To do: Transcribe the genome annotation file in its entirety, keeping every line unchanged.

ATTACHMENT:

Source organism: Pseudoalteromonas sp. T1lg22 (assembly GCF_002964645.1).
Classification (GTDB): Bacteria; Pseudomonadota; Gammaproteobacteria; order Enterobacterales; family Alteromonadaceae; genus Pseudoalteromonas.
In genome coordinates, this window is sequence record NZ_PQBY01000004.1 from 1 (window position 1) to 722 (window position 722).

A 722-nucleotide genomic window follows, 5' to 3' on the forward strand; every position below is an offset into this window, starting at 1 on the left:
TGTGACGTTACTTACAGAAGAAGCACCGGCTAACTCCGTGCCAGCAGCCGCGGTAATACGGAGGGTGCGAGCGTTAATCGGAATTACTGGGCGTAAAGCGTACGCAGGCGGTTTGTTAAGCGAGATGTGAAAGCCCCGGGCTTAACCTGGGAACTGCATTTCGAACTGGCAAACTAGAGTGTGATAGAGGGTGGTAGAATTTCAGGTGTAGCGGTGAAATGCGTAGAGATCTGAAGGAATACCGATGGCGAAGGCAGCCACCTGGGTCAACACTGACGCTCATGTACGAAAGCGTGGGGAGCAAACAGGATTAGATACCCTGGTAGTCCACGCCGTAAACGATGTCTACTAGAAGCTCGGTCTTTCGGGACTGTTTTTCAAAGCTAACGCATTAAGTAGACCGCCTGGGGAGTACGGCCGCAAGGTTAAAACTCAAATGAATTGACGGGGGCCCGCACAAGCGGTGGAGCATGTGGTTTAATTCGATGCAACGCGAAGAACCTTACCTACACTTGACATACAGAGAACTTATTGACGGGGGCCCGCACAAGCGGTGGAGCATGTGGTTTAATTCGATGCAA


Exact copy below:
Source organism: Pseudoalteromonas sp. T1lg22 (assembly GCF_002964645.1).
Classification (GTDB): Bacteria; Pseudomonadota; Gammaproteobacteria; order Enterobacterales; family Alteromonadaceae; genus Pseudoalteromonas.
In genome coordinates, this window is sequence record NZ_PQBY01000004.1 from 1 (window position 1) to 722 (window position 722).

A 722-nucleotide genomic window follows, 5' to 3' on the forward strand; every position below is an offset into this window, starting at 1 on the left:
TGTGACGTTACTTACAGAAGAAGCACCGGCTAACTCCGTGCCAGCAGCCGCGGTAATACGGAGGGTGCGAGCGTTAATCGGAATTACTGGGCGTAAAGCGTACGCAGGCGGTTTGTTAAGCGAGATGTGAAAGCCCCGGGCTTAACCTGGGAACTGCATTTCGAACTGGCAAACTAGAGTGTGATAGAGGGTGGTAGAATTTCAGGTGTAGCGGTGAAATGCGTAGAGATCTGAAGGAATACCGATGGCGAAGGCAGCCACCTGGGTCAACACTGACGCTCATGTACGAAAGCGTGGGGAGCAAACAGGATTAGATACCCTGGTAGTCCACGCCGTAAACGATGTCTACTAGAAGCTCGGTCTTTCGGGACTGTTTTTCAAAGCTAACGCATTAAGTAGACCGCCTGGGGAGTACGGCCGCAAGGTTAAAACTCAAATGAATTGACGGGGGCCCGCACAAGCGGTGGAGCATGTGGTTTAATTCGATGCAACGCGAAGAACCTTACCTACACTTGACATACAGAGAACTTATTGACGGGGGCCCGCACAAGCGGTGGAGCATGTGGTTTAATTCGATGCAA